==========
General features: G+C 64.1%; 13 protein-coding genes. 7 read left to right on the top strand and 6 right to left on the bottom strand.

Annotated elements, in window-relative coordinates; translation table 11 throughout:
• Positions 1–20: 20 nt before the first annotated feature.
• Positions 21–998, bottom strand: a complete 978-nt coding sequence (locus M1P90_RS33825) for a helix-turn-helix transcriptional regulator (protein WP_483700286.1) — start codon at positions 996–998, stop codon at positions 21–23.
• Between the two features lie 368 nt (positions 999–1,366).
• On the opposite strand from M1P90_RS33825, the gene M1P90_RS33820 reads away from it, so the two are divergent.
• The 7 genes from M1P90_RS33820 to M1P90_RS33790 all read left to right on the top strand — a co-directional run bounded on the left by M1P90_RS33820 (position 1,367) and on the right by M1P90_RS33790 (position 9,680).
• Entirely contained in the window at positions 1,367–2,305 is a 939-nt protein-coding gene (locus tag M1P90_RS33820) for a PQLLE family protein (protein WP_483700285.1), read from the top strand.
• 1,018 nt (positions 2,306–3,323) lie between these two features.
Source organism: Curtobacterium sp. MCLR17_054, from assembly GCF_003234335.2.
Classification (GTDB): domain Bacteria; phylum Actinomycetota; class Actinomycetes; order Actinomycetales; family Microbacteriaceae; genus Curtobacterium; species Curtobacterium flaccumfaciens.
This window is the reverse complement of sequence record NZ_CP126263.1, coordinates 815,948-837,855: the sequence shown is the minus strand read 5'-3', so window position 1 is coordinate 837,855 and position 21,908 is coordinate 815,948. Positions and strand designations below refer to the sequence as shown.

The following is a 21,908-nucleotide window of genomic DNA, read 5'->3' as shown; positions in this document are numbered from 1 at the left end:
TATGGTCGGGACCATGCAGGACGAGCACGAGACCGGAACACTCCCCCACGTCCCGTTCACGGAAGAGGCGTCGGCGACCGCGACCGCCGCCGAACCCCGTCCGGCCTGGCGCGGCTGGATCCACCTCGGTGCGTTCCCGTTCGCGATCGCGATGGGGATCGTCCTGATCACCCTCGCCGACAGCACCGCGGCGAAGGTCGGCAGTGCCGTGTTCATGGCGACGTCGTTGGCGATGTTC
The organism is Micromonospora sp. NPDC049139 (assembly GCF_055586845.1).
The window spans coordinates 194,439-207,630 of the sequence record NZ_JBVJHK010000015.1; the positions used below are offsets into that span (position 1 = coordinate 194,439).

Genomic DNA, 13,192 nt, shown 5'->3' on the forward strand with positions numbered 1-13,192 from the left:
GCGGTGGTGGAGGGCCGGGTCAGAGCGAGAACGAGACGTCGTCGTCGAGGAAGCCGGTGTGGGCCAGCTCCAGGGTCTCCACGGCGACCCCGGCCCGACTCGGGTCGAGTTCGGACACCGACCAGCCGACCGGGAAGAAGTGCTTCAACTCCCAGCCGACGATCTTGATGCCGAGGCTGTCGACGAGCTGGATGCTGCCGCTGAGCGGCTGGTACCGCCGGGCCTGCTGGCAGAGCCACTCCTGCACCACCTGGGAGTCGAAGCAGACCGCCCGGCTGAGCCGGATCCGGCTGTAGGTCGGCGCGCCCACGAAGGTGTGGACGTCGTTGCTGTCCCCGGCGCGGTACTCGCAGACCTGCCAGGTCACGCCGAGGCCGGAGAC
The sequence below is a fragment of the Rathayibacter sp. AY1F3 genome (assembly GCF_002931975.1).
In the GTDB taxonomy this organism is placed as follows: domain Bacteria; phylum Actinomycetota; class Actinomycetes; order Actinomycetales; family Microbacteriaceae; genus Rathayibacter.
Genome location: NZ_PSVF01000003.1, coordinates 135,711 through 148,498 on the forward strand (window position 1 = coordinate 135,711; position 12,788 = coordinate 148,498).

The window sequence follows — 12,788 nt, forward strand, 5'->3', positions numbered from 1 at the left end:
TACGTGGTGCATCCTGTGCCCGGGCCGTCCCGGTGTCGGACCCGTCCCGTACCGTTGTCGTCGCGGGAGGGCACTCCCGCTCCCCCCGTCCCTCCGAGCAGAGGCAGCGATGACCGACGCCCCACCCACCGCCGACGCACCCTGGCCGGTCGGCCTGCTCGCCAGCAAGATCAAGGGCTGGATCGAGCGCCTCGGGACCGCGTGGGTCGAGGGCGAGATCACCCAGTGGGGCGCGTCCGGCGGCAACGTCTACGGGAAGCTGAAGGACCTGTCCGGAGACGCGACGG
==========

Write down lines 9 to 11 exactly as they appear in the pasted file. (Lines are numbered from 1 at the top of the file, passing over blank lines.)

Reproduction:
• 1,018 nt (positions 2,306–3,323) lie between these two features.
Source organism: Curtobacterium sp. MCLR17_054, from assembly GCF_003234335.2.
Classification (GTDB): domain Bacteria; phylum Actinomycetota; class Actinomycetes; order Actinomycetales; family Microbacteriaceae; genus Curtobacterium; species Curtobacterium flaccumfaciens.